Overcrowding in hospitals 'no longer just a winter problem', Health Minister concedes

Overcrowding in hospitals 'no longer just a winter problem', Health Minister concedes
Simon Harris TD, Minister for Health, with Angela Twohey, Secretary of Friends of Nenagh Hospital, pictured at the official opening of the UL Hospital's Cataract Centre at Nenagh Hospital. Pic: Brian Arthur

By David Raleigh

Minister for Health Simon Harris said today he is “worried” about the impact on patients attending hospital over the coming winter period, as the trolley crisis remains frozen in place with little sign of it thawing out.

Speaking in Nenagh, Co Tipperary, where he opened a new cataract surgical centre, he told reporters: “I say this respectfully, everybody asks am I worried about winter (approaching); I’m actually worried about the capacity of the health service everyday of the week.”

“It’s no longer just a winter problem - we don't have enough (bed) capacity in the Irish health service,” he added.

The minister acknowledged “a need for more capacity in the acute hospital setting, and more step down facilities, and more primary care”.

“This winter will be a challenge, as every winter is, as everyday is,” he said.

The Irish Nurses and Midwives Organisation (INMO) has warned that 2018 is forecast to be the worst year ever for hospital patient overcrowding, with 100,000 expected to have been on trolleys by the end of December.

Minister Harris said a number of measures would be, and were being, put in place to try to tackle the crisis.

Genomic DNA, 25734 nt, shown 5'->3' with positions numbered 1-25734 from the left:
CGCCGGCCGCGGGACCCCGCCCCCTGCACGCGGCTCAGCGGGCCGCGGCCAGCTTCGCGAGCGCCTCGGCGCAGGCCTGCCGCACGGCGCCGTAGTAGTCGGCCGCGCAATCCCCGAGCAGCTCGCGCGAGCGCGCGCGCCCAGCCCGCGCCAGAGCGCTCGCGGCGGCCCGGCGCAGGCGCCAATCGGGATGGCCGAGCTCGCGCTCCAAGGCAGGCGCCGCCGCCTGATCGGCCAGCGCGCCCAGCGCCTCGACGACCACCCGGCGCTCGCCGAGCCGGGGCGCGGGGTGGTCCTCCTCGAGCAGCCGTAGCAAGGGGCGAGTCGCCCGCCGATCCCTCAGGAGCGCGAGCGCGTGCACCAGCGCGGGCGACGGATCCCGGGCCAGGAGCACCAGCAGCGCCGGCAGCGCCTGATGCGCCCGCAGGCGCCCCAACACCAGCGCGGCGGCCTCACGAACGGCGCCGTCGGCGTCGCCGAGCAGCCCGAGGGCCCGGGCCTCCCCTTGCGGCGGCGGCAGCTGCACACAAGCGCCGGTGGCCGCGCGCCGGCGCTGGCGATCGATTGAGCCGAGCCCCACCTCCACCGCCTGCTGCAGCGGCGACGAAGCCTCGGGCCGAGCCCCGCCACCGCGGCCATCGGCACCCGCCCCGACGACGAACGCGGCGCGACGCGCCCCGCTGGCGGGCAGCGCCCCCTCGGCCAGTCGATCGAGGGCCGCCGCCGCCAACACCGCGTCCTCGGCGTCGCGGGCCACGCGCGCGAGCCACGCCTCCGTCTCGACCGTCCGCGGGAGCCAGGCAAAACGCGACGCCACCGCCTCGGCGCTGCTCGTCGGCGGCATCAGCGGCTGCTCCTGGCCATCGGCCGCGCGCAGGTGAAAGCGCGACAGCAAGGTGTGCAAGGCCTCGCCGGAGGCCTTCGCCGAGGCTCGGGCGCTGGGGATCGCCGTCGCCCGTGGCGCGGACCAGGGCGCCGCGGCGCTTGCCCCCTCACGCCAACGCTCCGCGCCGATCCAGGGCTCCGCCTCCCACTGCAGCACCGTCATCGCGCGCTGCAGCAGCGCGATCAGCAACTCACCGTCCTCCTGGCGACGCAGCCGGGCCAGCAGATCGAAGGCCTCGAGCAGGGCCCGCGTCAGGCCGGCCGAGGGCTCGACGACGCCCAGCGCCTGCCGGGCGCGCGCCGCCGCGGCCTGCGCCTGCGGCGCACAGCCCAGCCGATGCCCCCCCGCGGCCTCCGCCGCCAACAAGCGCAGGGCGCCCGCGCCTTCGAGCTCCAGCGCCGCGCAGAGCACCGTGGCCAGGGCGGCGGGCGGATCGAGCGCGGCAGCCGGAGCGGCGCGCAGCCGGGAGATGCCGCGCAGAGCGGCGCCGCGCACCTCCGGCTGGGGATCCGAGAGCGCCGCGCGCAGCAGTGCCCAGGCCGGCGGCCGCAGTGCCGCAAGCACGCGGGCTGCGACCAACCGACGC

He announced today that a 60-bed modular unit would likely be constructed on the grounds of University Hospital Limerick by this time next year, to help alleviate pressures on the hospital’s emergency department as an “interim” measure.

The hospital, where 51 patients languished on trolleys today, has consistently had the highest number of patients on trolleys nationally.

Management at UHL have also sought a permanent 96-single bed unit, but while the proposed unit is included in the government’s capital investment plan, there is no confirmed construction timeline on it.

Despite a new €25m emergency department opening at UHL last year, the trolley crisis there, as is like at hospitals around the country, continues unabated.

Minister Harris said the government has “a plan to increase hospital beds by 2,600 over the next ten years” to help alleviate the problems.

“We need to front-load that as much as we can. This year, so far, we have opened 240 extra hospital beds. We have about 79 more to come on stream between now and early 2019.”

He said he expected that a 40-bed “modular” unit would open in Clonmel in the first quarter of 2019.

“We’ve allocated an additional €10m, between now and the end of the year, to the HSE, to provide more home care and more transitional care beds, to try and get patients in and out of (hospitals) as quickly as possible,” he said.

“More beds” he said was the “clear” solution to the crisis, however, the minister acknowledged ongoing “challenges” in recruiting and retaining staff.

There is a “package of measures through the public service pay commission” to try and attract, retain, nurses and doctors.

In relation to “new entry consultants”, he said he hoped the government could “sit down and work out” a way of “keeping our medical talent here in Ireland, where we need them.”

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